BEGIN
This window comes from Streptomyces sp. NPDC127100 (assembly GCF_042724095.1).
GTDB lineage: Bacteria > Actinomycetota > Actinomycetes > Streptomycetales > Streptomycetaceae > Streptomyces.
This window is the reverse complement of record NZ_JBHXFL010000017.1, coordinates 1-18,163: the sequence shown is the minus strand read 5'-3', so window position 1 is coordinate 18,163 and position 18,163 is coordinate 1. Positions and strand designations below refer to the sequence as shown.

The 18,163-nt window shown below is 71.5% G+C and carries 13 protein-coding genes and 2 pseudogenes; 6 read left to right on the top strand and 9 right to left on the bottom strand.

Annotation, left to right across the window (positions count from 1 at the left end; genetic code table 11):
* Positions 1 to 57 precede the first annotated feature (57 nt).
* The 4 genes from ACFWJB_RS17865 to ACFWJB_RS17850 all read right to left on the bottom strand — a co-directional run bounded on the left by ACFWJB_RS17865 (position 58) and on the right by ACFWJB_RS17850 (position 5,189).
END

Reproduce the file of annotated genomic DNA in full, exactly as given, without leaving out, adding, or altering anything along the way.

This window comes from Streptomyces sp. NPDC127100 (assembly GCF_042724095.1).
GTDB lineage: Bacteria > Actinomycetota > Actinomycetes > Streptomycetales > Streptomycetaceae > Streptomyces.
This window is the reverse complement of record NZ_JBHXFL010000017.1, coordinates 1-18,163: the sequence shown is the minus strand read 5'-3', so window position 1 is coordinate 18,163 and position 18,163 is coordinate 1. Positions and strand designations below refer to the sequence as shown.

The 18,163-nt window shown below is 71.5% G+C and carries 13 protein-coding genes and 2 pseudogenes; 6 read left to right on the top strand and 9 right to left on the bottom strand.

Annotation, left to right across the window (positions count from 1 at the left end; genetic code table 11):
* Positions 1 to 57 precede the first annotated feature (57 nt).
* The 4 genes from ACFWJB_RS17865 to ACFWJB_RS17850 all read right to left on the bottom strand — a co-directional run bounded on the left by ACFWJB_RS17865 (position 58) and on the right by ACFWJB_RS17850 (position 5,189).